Every year as the school year winds down (or crashes), I start thinking about what I want to change for next year. Though I’ve made notes on my grade-level lesson plans all year long, it’s good to look back and remember not only what I want to change, but how far I’ve come since last school year. After a long school year, some reflecting and celebrating never fails to reignite my passion for teaching, and I recommend the practice to any teacher-librarian or educator!
One thing that helps me to do that is keeping a binder of all my lesson materials that I print or copy throughout the year. After I make copies, I just slip the original into a plastic page protector, and clip into the 3-ring binder.
Everything is super-easy to find when I’m putting together evidence for my “Danielson model” evaluation meeting with my principal. It’s also nice to keep the old ones from last year so I can see that I am making progress.
What Worked and Progress I’ve Made This Year:
Parent Communication – I did a complete overhaul of my K-2 newsletters, but didn’t get to the 3rd-5th grade ones. I love how colorful they are, and I’m grateful for color copying at our school. I also started a Facebook and Twitter page, which I am loving because I can schedule posts all summer long! I used to think I should send home more printed newsletters, but now I think I’m just going to do the start-of-school one and point parents to the Facebook/Twitter pages for future announcements and news.
Library Class Instruction – This was my 2nd year of library centers and using tracking booklets with those centers. I did a revision from last year to add sticker badges, and I liked the results overall. There are three sections students must complete: Research Skills, Reading Promotion, and Creation & Technology. I also added more variety of choices for the research centers, something that was lacking last year.
The revised format still allowed students to choose how they earned those badges and to see their progress, and thanks to QR code check-ins, I could track their centers more easily. More tweaks and center choices are coming for next year (see below).
This was also the 2nd year of our makerspace centers, and I added marble maze building, paper circuits, electric sewing, and coding. I’d love to add cardboard construction, LEGOs, the new Makey Makey Go, and some more circulating kits. Funding- and time-dependent, of course. A lunchtime maker club would be excellent, but I’ll have to wait to see what the “specials” schedule looks like between classes, RTII reading groups, and the school news crew.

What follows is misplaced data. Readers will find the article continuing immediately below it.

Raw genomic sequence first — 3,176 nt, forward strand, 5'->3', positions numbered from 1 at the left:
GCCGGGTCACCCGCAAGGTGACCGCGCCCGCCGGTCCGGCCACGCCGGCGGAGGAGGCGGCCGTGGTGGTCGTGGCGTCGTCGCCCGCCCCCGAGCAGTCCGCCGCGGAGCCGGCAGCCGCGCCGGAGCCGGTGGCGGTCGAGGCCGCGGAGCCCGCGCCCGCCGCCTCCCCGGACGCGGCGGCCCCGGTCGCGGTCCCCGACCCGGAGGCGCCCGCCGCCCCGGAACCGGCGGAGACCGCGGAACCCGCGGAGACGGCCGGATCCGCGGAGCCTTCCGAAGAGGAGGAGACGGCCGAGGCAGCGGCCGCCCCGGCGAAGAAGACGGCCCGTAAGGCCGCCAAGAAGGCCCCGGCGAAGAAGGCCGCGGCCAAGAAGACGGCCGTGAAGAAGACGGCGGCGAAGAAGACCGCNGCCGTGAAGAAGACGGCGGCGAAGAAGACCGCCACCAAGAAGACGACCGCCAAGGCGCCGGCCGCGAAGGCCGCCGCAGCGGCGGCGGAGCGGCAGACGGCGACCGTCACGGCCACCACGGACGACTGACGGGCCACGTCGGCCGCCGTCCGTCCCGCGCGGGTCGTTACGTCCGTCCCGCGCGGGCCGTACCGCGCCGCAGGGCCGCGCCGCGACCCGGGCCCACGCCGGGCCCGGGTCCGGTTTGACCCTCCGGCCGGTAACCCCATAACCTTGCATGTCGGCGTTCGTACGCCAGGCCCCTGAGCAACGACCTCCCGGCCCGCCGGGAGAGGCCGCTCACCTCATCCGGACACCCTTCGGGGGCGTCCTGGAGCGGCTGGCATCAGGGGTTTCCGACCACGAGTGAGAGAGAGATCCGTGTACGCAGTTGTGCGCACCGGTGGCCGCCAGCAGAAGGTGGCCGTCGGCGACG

Professional Learning – I made lots of new friends on Twitter, and presented my first solo presentation at PSLA to a packed room of librarians interested in makerspaces in elementary and middle schools. Definitely one of the professional highlights of my year! Not sure if I’ll have it in me to do more presentations next year though. It definitely took its toll, and I didn’t even have to travel far.
What I Want to Change
Library Centers –
First, I’m changing the “Creation & Technology” centers name to “Makerspace.” I’m also thinking of keeping Research Skills as a required section that must be completed before “unlocking” the other 2 sections. It’s definitely more gamification, which I have mixed feelings about, but it’s hard to motivate students to learn to research when many of them just want to a) read and lounge around the library, and/or b) spend every library class making. It’s a good problem to have, no doubt. Reading Promotion and Makerspace would be options students could choose, but not required to “finish.” Still not sure if that’s the right move, though.
Reading Challenge –
Though I don’t love school-wide reading challenges that use minutes and/or reading logs to track progress, the fact is that they are very popular. I’m hoping to pilot a school-wide “One School, One Book” read-aloud program next year with the reading specialists instead. If we have to have reading logs though, I’m going to set up online logging for the minutes, or pages, or books read, or whatever metric is being used. Paper logs are just so tedious.
Parent & Student Permission Forms –
Two or 3 years ago, I started requiring a signed permission form before students could check out materials. Next year, I think I’ll let every student check out 2 books, but if a student wants to check out audiobooks, maker kits, Nooks, or more than 2 books, they’ll need to get the form signed by a parent. You can download the FREE editable Microsoft Word or Microsoft Powerpoint files of the permission form I use (adapted from my wonderful colleague, Kori) by signing up for my email newsletter below. There are also PDF files included if you don’t want to edit anything.
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Enjoy summer first!
Make no mistake, I know I need to turn off my “teacher mode” and I won’t be making all of those changes in the 6 weeks before I go back to prepare the library. As tempting as it is to focus on preparing for the new school year all summer, Vicki Davis cautions against this and describes the fallacy of “summer vacation” best:
[E]veryone in the world is “jealous” of teachers but they don’t understand that we are hurting, exhausted, and often wounded by this time. We don’t fault new Moms for staying at home for 6 or 8 weeks after having a child. They’re not “getting time off.” We aren’t either.Vicki Davis, The Cool Cat Teacher Blog
So I’m taking some time off and won’t be posting as much, and I hope any teachers reading this are taking some much-needed rest and relaxation time. Have a safe and happy summer!